ONE YEAR after a Slovak citizen unwittingly carried explosives aboard a plane from Poprad to Dublin following a police exercise went wrong, the Slovak authorities have again found themselves facing international criticism after a failed operation landed an innocent truck driver in a Turkish prison.
This time it was not a training exercise but an international anti-drugs operation which went awry, spoiling the Christmas of the Czech truck driver, who was arrested by police in Turkey. Following Czech authorities’ demands for an explanation from Slovakia, Slovak police have tried to blame their Turkish counterparts.
The international anti-drugs sting was launched on December 10, 2010. A Czech truck set off from a warehouse in Dunajská Streda, loaded with what the driver believed were 17 tonnes of disinfectant. In fact, the truck was carrying acetic anhydride, a chemical used to refine morphine into heroin. According to the Interior Ministry, the substance had been stolen by an international drugs gang from a factory in Europe and could have helped produce some 400 kilograms of heroine, which the gang was planning to sell back to European countries including Slovakia. The ministry said such an amount would constitute around 10 million doses of heroin, sufficient to supply 10,000 drug users for a year. The street price of the final drugs was estimated at about €16.6 million.
Zdeněk Pekara, the driver who unwittingly drove the substance across Europe to Turkey, was arrested upon his arrival at an Istanbul warehouse on December 24 and only released after several days, once the circumstances had been explained.
“Imagine you are going to unload the cargo, you arrive at the customs office and there 50 people jump on you,” Pekara said, as quoted by the Aktualne.sk news server.
The Slovak police have since come in for strong criticism in both Slovakia and the Czech Republic. The Czech media wrote that the truck driver had fallen victim to a bungled police operation, which they compared to an incident in early 2010 which resulted in explosive material being carried aboard an aeroplane from Poprad to Ireland by an unwitting Slovak citizen.
Former interior minister Robert Kaliňák (Smer) called on the Interior Ministry and the police to apologise for their conduct. He claimed the Slovak authorities had lost contact with their Turkish counterparts a day after the truck left Dunajská Streda, and under such circumstances were obliged to halt the action, the TASR newswire reported.
While the Czech police were waiting for explanations from their Slovak counterparts, the Slovak Interior Ministry announced that it would demand an explanation from the Turks.
Slovaks blame Turks
Slovak Police Corps president Jaroslav Spišiak and Interior Minister Daniel Lipšic both blamed the Turkish side for the failure of the operation. Slovakia is planning to file an official protest, saying the Turkish police marred the operation, which had been intended to bust an international drug gang. Instead, two people were taken into custody in Slovakia, but the organisers in Turkey were not caught.
“We have revealed an important group of drug producers and we wanted to also reveal the higher layers, the big fish,” Lipšic said, as quoted by the SITA newswire, adding that this case proves that Turkey is not yet ready to join the EU.
Police president Spišiak stressed that the Slovak police did not put the driver in danger, as they did not choose the shipper. He said that if the police had not organised the operation, the driver could have been detained in Turkey and faced a life sentence.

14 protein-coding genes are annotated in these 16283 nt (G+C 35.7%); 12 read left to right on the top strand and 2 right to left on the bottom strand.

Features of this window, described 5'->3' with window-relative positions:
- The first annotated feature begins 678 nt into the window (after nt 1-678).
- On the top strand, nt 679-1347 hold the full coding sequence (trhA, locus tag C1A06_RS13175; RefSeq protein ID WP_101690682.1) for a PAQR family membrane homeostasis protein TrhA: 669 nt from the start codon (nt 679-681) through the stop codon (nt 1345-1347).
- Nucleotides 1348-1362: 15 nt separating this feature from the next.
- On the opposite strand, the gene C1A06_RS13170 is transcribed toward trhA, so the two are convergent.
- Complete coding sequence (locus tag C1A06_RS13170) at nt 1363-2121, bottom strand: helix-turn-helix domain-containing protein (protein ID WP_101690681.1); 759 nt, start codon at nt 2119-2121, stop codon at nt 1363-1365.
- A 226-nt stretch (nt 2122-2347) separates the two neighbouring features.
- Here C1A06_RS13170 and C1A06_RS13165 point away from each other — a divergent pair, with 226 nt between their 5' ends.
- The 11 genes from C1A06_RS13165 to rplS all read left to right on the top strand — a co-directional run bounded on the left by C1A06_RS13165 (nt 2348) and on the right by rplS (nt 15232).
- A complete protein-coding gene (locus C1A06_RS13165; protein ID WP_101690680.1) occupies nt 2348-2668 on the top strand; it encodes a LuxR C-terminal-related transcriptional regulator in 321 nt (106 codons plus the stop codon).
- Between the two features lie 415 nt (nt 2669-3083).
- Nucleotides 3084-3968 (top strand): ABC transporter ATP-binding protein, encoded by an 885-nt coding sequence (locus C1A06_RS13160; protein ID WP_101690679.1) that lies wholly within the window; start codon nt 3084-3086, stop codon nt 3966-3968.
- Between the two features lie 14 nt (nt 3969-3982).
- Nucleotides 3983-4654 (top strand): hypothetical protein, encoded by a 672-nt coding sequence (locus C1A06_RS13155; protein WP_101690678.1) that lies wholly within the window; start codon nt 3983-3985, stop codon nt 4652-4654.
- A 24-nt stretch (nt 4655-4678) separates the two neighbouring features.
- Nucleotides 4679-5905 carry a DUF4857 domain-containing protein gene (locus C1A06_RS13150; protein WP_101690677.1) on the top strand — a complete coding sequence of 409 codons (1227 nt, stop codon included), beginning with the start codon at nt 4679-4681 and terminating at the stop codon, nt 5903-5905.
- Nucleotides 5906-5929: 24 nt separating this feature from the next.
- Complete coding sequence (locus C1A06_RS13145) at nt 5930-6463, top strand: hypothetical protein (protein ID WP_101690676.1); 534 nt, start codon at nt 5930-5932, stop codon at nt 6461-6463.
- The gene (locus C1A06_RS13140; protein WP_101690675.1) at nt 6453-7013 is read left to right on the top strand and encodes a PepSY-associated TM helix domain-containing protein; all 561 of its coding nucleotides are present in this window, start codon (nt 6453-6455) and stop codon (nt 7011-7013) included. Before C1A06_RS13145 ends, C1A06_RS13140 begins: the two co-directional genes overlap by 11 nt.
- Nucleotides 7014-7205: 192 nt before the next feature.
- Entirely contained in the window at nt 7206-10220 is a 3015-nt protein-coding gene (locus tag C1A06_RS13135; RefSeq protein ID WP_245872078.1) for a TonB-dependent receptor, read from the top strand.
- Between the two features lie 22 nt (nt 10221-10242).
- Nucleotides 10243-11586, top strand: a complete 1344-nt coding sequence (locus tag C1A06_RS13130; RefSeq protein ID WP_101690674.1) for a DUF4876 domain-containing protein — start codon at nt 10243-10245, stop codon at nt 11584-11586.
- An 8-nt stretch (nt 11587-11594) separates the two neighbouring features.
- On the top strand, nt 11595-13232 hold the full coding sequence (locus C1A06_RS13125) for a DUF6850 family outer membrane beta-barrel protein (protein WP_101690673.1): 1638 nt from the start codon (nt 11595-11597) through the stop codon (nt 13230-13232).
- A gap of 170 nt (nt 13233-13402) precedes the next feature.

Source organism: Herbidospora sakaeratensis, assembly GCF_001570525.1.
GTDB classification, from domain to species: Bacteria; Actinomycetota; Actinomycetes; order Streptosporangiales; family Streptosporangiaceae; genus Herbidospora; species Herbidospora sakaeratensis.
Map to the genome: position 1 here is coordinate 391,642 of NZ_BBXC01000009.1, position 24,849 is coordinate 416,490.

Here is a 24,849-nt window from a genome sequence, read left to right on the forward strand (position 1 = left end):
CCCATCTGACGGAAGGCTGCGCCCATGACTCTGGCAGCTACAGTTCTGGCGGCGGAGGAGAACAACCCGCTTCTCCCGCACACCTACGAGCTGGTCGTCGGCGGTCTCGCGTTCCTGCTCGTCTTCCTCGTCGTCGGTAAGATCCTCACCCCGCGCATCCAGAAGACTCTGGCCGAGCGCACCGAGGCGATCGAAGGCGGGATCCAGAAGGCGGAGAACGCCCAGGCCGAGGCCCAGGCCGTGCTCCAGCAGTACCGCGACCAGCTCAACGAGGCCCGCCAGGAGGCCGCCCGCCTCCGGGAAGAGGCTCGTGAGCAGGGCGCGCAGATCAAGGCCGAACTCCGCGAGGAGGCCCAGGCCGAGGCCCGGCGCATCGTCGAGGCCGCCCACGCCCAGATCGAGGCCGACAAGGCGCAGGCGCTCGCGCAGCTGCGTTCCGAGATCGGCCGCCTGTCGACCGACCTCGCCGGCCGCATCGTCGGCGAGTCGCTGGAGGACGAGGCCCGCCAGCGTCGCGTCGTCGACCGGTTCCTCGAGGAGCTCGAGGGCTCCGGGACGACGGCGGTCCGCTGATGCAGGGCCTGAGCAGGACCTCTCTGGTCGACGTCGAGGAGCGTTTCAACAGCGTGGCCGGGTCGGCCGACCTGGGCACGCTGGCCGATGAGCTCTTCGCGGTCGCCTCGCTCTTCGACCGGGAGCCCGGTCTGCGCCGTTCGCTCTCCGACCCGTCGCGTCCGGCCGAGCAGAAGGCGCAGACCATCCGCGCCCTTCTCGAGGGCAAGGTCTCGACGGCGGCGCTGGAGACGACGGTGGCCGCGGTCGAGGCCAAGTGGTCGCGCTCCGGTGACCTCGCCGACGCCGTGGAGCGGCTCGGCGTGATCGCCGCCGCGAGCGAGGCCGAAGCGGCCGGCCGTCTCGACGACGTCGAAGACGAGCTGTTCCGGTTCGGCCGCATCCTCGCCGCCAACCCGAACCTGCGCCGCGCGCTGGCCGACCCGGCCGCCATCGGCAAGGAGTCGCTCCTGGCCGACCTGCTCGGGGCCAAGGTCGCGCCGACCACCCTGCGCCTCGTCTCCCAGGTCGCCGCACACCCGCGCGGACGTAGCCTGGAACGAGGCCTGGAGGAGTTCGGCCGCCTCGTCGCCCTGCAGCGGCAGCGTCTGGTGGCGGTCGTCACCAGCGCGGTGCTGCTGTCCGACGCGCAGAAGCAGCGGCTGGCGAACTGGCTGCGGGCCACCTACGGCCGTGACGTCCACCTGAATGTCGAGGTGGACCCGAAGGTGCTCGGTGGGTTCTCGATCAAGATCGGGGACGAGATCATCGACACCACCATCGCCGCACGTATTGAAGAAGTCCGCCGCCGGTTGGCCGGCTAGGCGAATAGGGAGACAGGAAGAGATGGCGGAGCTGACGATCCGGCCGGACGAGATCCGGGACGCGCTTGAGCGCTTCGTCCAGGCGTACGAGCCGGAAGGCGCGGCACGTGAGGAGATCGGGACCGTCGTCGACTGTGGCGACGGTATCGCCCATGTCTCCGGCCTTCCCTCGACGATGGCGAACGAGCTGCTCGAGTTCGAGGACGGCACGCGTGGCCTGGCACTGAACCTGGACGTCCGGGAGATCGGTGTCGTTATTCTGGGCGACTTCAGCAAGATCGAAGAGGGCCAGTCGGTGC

“In fact we saved him,” Spišiak said.
According to Spišiak, the problem arose when the shipment arrived at a customs warehouse in Turkey and the Turkish police “started behaving strangely”. He said they checked whether the Red Crescent NGO had really ordered the disinfectant that was declared in the customs declaration, even though “they must have known it was only a fictitious declaration”. Spišiak claimed the Turkish police breached the agreement according to which they were supposed to let the driver unload the cargo and return to Slovakia.
According to Spišiak, the operation was agreed on by seven countries, and came within the remit of Eurojust, the EU umbrella group for fighting international crime. It observed the UN Convention Against Illicit Traffic in Narcotics, he added.
The Office of the General Prosecutor confirmed to the media that the operation was supervised by a special prosecutor and was fully in line with the law. The method of controlled delivery was used in order to enable the police to identify not only the persons who directly manipulated the cargo but also those who organised and managed the deal.
According to police, a controlled delivery has been used at least five times in the last four years, most recently in 2009, when the Czech Republic asked Slovak police to monitor a car which transported heroin from Turkey to the Czech Republic via Slovakia.
While Turkey has still not provided an official explanation of why their police detained the driver, Slovakia’s representative with Eurojust, Ladislav Hamran, confirmed to the Sme daily that he had already received “certain answers” as to why the driver was detained.
The case might result in Slovakia being obliged to pay hundreds of euros in damages to the driver and the company that owns the truck. The driver, although released from custody, was expelled by Turkey and banned from re-entering the country for one year. That means he will lose his job, as the company he works for specialises only in transport to Turkey.
The company’s owner, Martin Pavlát, said the truck is still being held in Turkey. He said he has received no help from Slovakia, and complained about suggestions by Spišiak that his company might be a part of the organised crime group, the Hospodárske Noviny daily reported.
5. Jan 2011 at 16:00 | Michaela Terenzani